Allspice: Health Benefits, Nutrition Facts, and How to Prepare It

Medically Reviewed by Kathleen M. Zelman, RD, LD, MPH on August 22, 2022
3 min read

Allspice comes from a tropical evergreen tree. It’s native to Central America and the West Indies, but is used around the world in just about every culture’s cuisine.

The spice itself is the unripe, dried berries of the Pimenta diocia tree.

Its spicy, slightly sweet flavor is similar to cloves, nutmeg, and cinnamon. Allspice can be added to sweet or savory food, or even brewed as a tea. No matter how you enjoy it, allspice has several health benefits.

The minerals, vitamins, and antioxidants found in allspice may have several health benefits. Many of the compounds in allspice are being studied as potential treatments for inflammation, nausea, and even cancer.

Reduce Inflammation

Inflammation can aggravate injuries or infections. Many compounds in allspice may be able to reduce inflammation.

Treat Nausea

Eugenol, the compound that makes allspice “spicy,” is sometimes used to treat nausea. Allspice tea may help settle an upset stomach.

Prevent Infection

Allspice many contain compounds that could help prevent bacterial infections. In some studies, eugenol has also shown antiseptic and antifungal properties. In one study, it was used to eliminate E. coli bacteria and yeast when applied to the skin.

Pain Relief

The eugenol in allspice is also frequently found in over-the-counter toothache remedies. Studies have shown that eugenol has potential as a topical pain reliever when applied in the right amount.

Ease Menopause Symptoms

Compounds in allspice may increase the amount of estradiol in menopausal women. This helps decrease the negative symptoms of menopause, such as hot flashes. Cultures where allspice is often used in food report fewer negative symptoms during menopause. Eating more allspice seems to be a low-risk treatment for menopause symptoms in many women.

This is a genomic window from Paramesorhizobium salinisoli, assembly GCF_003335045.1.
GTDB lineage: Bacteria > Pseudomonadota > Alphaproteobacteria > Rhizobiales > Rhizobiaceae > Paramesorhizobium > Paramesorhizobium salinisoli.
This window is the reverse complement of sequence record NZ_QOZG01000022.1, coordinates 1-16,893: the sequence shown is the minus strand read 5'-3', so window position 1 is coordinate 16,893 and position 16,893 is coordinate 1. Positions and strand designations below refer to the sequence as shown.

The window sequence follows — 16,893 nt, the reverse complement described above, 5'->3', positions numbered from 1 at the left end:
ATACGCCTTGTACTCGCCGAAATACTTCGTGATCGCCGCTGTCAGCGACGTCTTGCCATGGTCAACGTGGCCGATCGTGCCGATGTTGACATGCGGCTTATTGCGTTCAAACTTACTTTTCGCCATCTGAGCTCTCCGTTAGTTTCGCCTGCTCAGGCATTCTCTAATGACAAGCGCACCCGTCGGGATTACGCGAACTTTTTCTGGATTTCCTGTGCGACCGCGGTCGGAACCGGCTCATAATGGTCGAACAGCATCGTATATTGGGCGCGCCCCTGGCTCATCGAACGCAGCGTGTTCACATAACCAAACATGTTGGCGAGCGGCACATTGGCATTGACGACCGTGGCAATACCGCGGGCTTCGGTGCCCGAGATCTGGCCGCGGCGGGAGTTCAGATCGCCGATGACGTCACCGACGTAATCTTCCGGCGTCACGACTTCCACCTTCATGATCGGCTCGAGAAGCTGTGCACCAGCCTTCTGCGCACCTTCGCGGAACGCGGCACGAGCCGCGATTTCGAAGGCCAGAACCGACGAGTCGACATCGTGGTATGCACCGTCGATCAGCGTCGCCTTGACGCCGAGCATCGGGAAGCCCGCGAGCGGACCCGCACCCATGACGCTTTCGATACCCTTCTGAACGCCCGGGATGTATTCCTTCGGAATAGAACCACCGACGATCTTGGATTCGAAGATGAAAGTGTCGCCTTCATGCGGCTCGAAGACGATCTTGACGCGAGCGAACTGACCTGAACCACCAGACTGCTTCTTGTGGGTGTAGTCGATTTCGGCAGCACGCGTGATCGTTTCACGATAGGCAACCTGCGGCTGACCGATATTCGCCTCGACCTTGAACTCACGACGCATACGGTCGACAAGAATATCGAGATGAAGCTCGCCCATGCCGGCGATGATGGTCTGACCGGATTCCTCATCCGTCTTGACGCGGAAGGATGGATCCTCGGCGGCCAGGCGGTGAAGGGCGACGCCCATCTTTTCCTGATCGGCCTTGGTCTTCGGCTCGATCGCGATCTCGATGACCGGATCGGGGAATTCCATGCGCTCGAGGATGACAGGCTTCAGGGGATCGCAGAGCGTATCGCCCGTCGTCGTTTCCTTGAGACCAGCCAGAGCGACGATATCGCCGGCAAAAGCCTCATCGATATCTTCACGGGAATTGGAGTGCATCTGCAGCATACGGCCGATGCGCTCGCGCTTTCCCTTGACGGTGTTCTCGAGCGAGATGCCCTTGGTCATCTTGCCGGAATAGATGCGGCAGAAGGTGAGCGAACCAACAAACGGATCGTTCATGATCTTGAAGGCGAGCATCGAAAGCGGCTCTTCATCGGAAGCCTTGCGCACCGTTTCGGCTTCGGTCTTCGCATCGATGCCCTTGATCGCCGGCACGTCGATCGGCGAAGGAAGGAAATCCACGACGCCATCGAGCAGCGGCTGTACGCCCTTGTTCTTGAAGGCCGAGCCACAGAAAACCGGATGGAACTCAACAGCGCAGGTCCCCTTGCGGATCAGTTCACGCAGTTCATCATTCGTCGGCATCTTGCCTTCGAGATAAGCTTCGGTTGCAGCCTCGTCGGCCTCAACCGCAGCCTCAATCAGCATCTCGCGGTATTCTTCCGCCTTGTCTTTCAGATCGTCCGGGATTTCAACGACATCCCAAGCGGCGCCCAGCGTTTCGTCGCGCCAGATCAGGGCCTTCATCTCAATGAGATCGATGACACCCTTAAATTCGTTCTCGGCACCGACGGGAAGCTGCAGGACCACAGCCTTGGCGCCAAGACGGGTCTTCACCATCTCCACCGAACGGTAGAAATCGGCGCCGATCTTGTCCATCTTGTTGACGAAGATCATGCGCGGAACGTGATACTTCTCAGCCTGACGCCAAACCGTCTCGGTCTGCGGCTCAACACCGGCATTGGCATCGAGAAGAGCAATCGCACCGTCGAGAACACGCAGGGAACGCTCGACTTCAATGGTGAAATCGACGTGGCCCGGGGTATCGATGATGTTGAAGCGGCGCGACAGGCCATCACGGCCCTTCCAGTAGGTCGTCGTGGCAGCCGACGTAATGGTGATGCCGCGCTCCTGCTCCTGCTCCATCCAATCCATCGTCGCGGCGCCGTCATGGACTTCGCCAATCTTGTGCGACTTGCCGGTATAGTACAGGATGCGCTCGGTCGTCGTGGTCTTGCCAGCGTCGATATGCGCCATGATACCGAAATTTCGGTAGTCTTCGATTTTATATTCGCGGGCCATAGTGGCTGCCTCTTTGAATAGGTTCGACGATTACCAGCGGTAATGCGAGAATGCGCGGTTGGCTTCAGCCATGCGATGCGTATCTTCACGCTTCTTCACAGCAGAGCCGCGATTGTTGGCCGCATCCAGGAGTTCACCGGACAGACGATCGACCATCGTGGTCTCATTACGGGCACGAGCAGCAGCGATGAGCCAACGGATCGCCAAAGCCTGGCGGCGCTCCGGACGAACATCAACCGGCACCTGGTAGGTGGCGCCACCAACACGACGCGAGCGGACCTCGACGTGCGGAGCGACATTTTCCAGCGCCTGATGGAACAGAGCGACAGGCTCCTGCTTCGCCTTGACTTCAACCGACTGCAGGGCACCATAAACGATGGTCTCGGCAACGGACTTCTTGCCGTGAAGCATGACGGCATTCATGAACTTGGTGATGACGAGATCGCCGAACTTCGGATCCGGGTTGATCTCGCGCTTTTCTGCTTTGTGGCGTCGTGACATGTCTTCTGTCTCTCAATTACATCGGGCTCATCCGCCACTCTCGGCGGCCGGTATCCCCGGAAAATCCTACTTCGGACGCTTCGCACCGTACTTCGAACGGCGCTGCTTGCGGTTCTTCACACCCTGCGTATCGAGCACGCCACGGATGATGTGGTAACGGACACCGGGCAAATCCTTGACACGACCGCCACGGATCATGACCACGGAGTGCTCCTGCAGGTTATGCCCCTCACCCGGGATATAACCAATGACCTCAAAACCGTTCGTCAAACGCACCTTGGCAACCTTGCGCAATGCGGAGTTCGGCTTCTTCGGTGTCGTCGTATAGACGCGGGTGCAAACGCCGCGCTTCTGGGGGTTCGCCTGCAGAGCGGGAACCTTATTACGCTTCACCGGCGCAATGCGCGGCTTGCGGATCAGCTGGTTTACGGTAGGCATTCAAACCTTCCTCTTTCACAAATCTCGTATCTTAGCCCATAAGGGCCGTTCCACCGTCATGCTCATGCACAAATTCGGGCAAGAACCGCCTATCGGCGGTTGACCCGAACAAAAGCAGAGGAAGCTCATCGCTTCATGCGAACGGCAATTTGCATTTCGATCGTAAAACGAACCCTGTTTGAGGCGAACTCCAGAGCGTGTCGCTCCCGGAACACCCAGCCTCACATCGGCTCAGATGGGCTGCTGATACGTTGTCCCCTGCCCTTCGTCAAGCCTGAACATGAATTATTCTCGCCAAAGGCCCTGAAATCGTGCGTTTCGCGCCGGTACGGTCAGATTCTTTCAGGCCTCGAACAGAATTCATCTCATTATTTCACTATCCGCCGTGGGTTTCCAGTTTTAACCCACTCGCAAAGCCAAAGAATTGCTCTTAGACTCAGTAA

Slow Cancer Growth

Allspice contains a large amount of phenols, or aromatic compounds. Many phenols are being studied as cancer-fighting treatments. Quercetin, ericifolin, eugenol, and gallic acid are being studied for their ability to slow the growth of cancer cells.

A single teaspoon of allspice contains:

Allspice is also an excellent source of:

Since it’s made from the dried berries of a tropical evergreen tree, allspice is available year-round. You can stock your kitchen with whole or ground allspice, depending on what you like to cook. It’s available in most supermarkets, as well as specialty spice stores.

For best results, get whole allspice berries and crack or grind them when you want to cook with them. Store them in the fridge in an airtight container to preserve the flavor longer. You can use a pepper or spice grinder to quickly grind whole allspice berries when you’re ready to use them.

Allspice can be used in many different kinds of recipes. Here are some popular and easy ways to add this versatile spice to your diet:

  • Add allspice to gingerbread for additional spiciness
  • Sprinkle ground allspice on roast vegetables
  • Make jerk chicken in the traditional Jamaican style, with lots of allspice
  • Sprinkle some allspice into a chai latte
  • Add allspice to curries or stews to add heat and depth
  • Mix allspice with cinnamon, nutmeg, and cloves to make your own pumpkin spice blend
  • Brew allspice tea
  • Add allspice to a meat rub to add flavor to roasts